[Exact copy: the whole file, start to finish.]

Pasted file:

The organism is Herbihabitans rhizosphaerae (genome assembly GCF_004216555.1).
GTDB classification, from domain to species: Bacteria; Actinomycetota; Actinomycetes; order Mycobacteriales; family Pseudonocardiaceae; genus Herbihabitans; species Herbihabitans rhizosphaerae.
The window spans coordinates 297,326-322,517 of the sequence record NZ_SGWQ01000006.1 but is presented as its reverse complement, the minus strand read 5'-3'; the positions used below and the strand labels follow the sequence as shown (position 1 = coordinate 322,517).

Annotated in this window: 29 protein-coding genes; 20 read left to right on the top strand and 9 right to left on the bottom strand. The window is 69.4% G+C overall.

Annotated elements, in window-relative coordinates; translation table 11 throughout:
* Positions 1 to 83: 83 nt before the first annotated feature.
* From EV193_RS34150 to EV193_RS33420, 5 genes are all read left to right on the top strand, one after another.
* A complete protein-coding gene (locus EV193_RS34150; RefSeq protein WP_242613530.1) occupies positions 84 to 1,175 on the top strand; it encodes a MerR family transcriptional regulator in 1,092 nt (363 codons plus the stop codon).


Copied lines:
The organism is Herbihabitans rhizosphaerae (genome assembly GCF_004216555.1).
GTDB classification, from domain to species: Bacteria; Actinomycetota; Actinomycetes; order Mycobacteriales; family Pseudonocardiaceae; genus Herbihabitans; species Herbihabitans rhizosphaerae.
The window spans coordinates 297,326-322,517 of the sequence record NZ_SGWQ01000006.1 but is presented as its reverse complement, the minus strand read 5'-3'; the positions used below and the strand labels follow the sequence as shown (position 1 = coordinate 322,517).

Annotated in this window: 29 protein-coding genes; 20 read left to right on the top strand and 9 right to left on the bottom strand. The window is 69.4% G+C overall.

Annotated elements, in window-relative coordinates; translation table 11 throughout:
* Positions 1 to 83: 83 nt before the first annotated feature.
* From EV193_RS34150 to EV193_RS33420, 5 genes are all read left to right on the top strand, one after another.
* A complete protein-coding gene (locus EV193_RS34150; RefSeq protein WP_242613530.1) occupies positions 84 to 1,175 on the top strand; it encodes a MerR family transcriptional regulator in 1,092 nt (363 codons plus the stop codon).